Is Tungsten West just a colourful story or worth a deeper look?
“…Shares were riding high at 80p shortly after the IPO. Though much money has yet to be raised, and with obvious further risks attached, maybe at 4p Tungsten West is worth a speculative punt…”
Tungsten West (AIM:TUN) is attempting a delicate financial balancing act to restart production at the highly prospective Hemerdon tungsten and tin mine in Devon.
TUN joined AIM in 2021 with high hopes of becoming ‘the largest tungsten producer in the Western World’. Tungsten is high on EU and US lists of critical metals needed to produce electric car batteries, semiconductors, wind turbines and other transition technologies. Western economies are seeking alternative sources of tungsten in markets currently dominated by China, which boasts some 90pc of the world’s tungsten reserves and accounts for 80pc of international mine production.
Hemerdon is also prospective for tin, which, though no more than a by-product of the mine’s tungsten production, may still be sufficient to make it one of the world’s top 20 tin producers. The mine’s location was recently picked out by the UK Critical Minerals Intelligence Centre as one of eight British sites considered vital for home-grown clean energy technologies.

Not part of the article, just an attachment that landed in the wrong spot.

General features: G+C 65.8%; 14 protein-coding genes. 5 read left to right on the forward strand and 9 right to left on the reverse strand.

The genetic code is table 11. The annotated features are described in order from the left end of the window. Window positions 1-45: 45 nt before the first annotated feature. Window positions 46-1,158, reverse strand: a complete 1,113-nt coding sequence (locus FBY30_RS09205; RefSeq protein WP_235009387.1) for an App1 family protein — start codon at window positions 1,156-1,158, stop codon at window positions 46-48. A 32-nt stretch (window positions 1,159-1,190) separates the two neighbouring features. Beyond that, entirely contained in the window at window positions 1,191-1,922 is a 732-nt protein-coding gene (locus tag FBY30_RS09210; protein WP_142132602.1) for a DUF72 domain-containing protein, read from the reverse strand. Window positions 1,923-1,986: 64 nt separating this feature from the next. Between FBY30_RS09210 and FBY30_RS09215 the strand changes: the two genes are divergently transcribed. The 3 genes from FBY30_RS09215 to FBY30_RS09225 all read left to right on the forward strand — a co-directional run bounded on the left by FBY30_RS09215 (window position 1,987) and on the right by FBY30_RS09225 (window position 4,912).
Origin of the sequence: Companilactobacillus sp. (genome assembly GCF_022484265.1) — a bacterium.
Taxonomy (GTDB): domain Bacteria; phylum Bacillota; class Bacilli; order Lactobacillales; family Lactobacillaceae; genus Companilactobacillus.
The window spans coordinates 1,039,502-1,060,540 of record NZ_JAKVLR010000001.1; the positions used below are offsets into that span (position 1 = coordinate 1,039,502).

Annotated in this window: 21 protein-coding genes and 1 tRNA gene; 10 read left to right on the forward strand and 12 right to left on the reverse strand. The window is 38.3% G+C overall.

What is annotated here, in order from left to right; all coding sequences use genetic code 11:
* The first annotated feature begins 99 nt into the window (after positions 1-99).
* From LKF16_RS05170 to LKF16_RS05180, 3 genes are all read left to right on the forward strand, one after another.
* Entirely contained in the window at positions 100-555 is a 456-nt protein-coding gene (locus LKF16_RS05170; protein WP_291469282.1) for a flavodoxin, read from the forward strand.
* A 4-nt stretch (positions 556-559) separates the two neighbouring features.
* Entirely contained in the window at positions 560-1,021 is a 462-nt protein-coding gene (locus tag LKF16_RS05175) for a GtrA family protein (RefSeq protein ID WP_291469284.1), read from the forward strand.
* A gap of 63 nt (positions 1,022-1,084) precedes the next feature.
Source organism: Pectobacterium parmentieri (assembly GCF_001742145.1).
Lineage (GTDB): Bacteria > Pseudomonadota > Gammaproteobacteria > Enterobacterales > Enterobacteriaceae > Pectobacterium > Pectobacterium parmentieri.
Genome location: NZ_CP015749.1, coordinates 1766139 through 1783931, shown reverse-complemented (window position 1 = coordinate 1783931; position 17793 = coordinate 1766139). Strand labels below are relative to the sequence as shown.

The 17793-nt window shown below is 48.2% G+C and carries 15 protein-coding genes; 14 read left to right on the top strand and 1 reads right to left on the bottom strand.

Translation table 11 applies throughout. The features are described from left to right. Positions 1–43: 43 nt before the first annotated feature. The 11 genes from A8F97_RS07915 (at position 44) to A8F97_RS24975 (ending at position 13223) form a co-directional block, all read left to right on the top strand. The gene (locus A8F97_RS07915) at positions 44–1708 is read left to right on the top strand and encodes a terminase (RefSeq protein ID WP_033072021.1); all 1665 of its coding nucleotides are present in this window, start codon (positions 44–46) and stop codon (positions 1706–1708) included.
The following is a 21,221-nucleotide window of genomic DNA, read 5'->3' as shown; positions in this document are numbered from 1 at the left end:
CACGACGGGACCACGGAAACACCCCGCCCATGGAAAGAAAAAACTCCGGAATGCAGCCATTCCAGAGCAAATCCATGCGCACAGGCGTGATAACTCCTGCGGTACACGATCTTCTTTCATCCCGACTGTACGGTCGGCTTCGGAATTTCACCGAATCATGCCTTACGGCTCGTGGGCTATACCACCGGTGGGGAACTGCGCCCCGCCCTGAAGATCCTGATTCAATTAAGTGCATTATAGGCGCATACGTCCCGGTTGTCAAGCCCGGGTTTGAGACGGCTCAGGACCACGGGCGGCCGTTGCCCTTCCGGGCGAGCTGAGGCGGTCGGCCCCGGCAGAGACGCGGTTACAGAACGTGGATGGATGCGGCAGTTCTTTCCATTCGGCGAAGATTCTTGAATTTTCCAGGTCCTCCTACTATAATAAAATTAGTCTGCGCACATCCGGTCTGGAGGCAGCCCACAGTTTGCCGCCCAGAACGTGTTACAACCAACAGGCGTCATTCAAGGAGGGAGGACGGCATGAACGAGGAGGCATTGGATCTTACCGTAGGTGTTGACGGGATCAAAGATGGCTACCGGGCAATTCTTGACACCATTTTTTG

TUN takes stock
Surging energy prices and wider inflationary pressures cooled expectations last year, rising operations costs obliging TUN to put the project on hold to allow the company to take stock of its strategy. A new Feasibility Study was commissioned, and in September the company agreed a non-binding term sheet for a $30m royalty sale, scheduled for completion this year. Though TUN had cash reserves of £14.9m the company’s half-yearly results for the six months ended 30 September 2022 showed staff costs and other operations expenses had increased significantly, recording capital expenditure for the period of £6.4m and a half-yearly loss after taxation of £5,126,282 (2021 half-year: £4,990,226).
An updated Ore Reserve Estimate (ORE) and revised internal Mineral Resource Estimate (MRE), significant elements of the revised Feasibility Study, were published late last year. The ORE was 101.2 Mt at 0.14pc tungsten and 0.03pc tin, a 60pc increase in ore tonnage and 10pc increase in contained metal from the 2021 estimate, allowing TUN to claim Hemerdon as ‘the second largest reported … tungsten reserve globally’. The MRE was 351.5 Mt at 0.12pc tungsten and 0.03pc tin, a 7pc increase in tonnage and 1pc increase in contained metal from the previous estimate.